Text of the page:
2 June, 2000
Small Time Opera
The grand spectacle of opera
is expensive to stage, pricey to go to, but to the fans it's
wonderful to watch. And, of course, it needs acres of space
to do it properly. But there is another type of opera, as personified
by The Amato Opera Company in New York. If you can imagine that
grandest of operas, Verdi's Aida, set in the Egyptian
city of Thebes at the time of the Pharaohs, being staged in
your front room, you are getting close.
Every year the company performs six different productions on
a stage just six metres wide. The orchestra sits in a cellar
that has been dug out below, and even though everything's in
miniature, the Amato's performances have been charming audiences
for more than 50 years. But while toy opera companies such as
this were common in the past, the Amato Opera is now part of
a dying breed in New York. Miles Warde went to talk to the company's
79-year-old founder, Tony Amato, during a recent production
of the French opera, Manon.
than 10,000 singers have now passed through Amato's hands, many
of them heading on to careers in some of the biggest concert
halls in the world. Mayor Rudolph Giuliani has been spotted
in the audience and when 'the mom and pop opera' celebrated
it's 50th anniversary, even Bill Clinton singled it out for
The tiny opera house, which now has a big
reputation, was founded in 1948 as a non-profit making organisation.
It had no fixed base and moved from venue to venue, including
a school auditorium, town hall and church mission building.
Since 1946 Tony Amato held the post of Director of the Opera
Workshop at the America Theatre Wing and with his wife, Sally,
decided to set up his own opera company. The company's aims
were clear: to present affordable, entertaining opera, and to
provide a training ground for young singers seeking training
and experience in opera.
The early company employed students from Tony Amato's opera
classes and because of union regulations, performances were
free. The Amato's invested their own savings to get the company
started and although ticket sales were prohibited, contributions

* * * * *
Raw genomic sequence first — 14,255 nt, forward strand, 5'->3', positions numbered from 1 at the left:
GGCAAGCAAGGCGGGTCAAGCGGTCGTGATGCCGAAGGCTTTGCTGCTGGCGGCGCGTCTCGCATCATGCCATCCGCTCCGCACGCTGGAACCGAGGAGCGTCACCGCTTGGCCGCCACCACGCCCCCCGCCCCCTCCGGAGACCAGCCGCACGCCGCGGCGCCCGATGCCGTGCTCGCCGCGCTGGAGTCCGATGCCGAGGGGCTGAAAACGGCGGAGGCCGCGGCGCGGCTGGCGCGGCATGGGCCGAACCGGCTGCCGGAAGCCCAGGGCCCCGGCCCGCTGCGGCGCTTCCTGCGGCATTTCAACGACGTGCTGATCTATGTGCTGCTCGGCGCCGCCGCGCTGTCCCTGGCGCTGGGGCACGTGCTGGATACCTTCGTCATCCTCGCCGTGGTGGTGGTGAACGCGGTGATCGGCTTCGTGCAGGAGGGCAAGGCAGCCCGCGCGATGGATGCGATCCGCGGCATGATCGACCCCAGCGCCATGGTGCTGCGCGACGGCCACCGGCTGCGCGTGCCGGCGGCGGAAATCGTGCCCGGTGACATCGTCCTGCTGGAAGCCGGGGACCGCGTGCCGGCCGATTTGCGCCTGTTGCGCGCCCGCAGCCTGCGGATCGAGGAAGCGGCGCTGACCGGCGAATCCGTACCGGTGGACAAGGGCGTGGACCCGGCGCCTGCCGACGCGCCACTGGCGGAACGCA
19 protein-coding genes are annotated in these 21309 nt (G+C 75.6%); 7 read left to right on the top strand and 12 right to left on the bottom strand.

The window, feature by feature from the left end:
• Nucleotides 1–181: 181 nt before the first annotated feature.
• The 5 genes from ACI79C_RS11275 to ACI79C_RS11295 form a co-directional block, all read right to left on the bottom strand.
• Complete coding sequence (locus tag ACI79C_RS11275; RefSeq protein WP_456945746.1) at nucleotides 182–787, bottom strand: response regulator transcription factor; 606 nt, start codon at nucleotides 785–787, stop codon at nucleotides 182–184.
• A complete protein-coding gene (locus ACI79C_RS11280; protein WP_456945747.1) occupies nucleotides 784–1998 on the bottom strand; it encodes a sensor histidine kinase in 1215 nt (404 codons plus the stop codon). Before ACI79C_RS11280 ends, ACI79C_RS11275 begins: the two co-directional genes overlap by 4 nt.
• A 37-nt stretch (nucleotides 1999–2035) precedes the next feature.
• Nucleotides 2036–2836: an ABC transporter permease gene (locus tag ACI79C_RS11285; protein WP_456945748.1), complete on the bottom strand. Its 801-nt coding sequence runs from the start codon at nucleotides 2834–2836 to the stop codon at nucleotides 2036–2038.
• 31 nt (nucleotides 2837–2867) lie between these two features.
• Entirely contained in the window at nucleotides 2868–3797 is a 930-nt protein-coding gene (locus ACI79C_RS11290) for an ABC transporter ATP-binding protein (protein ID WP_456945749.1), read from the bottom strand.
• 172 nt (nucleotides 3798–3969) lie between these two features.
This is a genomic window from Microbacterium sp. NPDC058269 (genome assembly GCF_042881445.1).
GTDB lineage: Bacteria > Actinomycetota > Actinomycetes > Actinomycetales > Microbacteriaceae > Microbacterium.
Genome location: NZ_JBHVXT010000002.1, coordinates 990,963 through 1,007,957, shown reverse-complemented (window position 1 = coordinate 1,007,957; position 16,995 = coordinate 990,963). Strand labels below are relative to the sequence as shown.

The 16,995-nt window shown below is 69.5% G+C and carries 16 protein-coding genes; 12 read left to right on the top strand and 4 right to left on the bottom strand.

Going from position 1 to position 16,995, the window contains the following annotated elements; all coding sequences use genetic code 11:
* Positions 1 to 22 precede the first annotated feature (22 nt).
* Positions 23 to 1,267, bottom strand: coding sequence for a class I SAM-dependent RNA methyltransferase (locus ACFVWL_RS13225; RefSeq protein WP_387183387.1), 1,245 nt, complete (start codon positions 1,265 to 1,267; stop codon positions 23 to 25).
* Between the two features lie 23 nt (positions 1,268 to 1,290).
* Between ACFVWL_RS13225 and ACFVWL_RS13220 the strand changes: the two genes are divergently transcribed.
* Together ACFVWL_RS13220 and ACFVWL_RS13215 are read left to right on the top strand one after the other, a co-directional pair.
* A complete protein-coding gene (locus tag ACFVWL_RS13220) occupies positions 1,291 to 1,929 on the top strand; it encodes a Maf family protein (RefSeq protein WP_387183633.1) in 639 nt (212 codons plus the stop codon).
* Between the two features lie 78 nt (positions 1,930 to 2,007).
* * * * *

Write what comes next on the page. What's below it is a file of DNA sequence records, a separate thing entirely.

were requested during the intervals.
Today, virtually all the company's funding comes from ticket
sales and the company is thought to be the only self-sustaining
opera house in the US. A seat costs $25 and the house is always
sold out. Tony Amato's dream has come along way and he is proud
of his achievements,
'It's a great achievement, especially when you see the end
of the production and can say to yourself, every nail, and every
piece of wood I put together in that set. And artistically,
I put the singers together as well'.
Rudolph Giuliani has been spotted in the audience
and when The Amato celebrated it's 50th anniversary,
even Bill Clinton singled it out for praise'
The current season boasts Strauss', Die
Fledermaus, a new production of Massenet's, Manon,
Puccini's, Madama Butterfly and to close the season an
English performance of Mozart's, The Marriage Of Figaro.
In addition at the end of each run the audience are also invited
(at a cost of $50 per head) to attend a champagne gourmet buffet.
How is it possible to produce such grand opera in such a cramped
space? Tony explains:
'We have a big chorus, 30 people and a chamber orchestra
of only ten, sometimes eight according to the opera. The opera
sit below the pit, down out of sight. The conductor is a problem,
because the pianist is at a different level, so in order to
control the orchestra, pianist and the singers, the conductor
has to sit at an angle. The left hand controls the orchestra,
the right hand controls pianists and singers, so he gets a good
Labour Of Love
The Amato's take an active role in all areas of the performances.
Tony is the company's musical director - he selects the operas,
auditions, casts and rehearses staff - he also conducts most
of the performances. He comments:
'I might not have the background of a conductor, but I am
self- taught in my music, and in my staging, and I believe that
when you are self-taught and put in the hard work to prepare,
it stays with you it doesn't disappear.'
Sally is also no stranger to hard work and Tony refers to her
as 'the Callas of the opera company'. She sews all of
the costumes, handles the light board, acts as the make-up consultant
and takes care of most of the business side of the operation
including ticket sales.
The Secret Of Success
There was a time when toy opera companies thrived in Manhattan,
but now cuts in the arts funding mean that The Amato, is virtually
one of a kind. When a critic from The New York Times
witnessed a production of the Barber Of Seville, he proclaimed
the Amato to be,
'The Feisty Opera - as intimate as the Met is grandioso,
revels endearingly in the contrast.'
Tony Amato agrees that it is the intimacy of the setting that
had aided the company's success. He explains:
'In this theatre, people receive the intimacy, they get the
facial expressions. They [the audience] also feel that
it is like a family. We try to give them warmth as soon as they
enter the door. I think it is hard to do that in a big theatre
with 3,000 people…People say, "get a bigger theatre Tony", but
then it would be dangerous, because then we couldn't control
it. It would loose the intimacy and the unions would choke us
up. I think that small is beautiful.'
is The Amato Opera?
Amato Opera can be found in a narrow building at
319 The Bowery, New York. It is a 107 seat theatre
with storage space for 55 opera sets.
tiny opera is supported by the Amato Opera Circle.
This is a voluntary organisation, which has been
active since 1953 and consists of approximately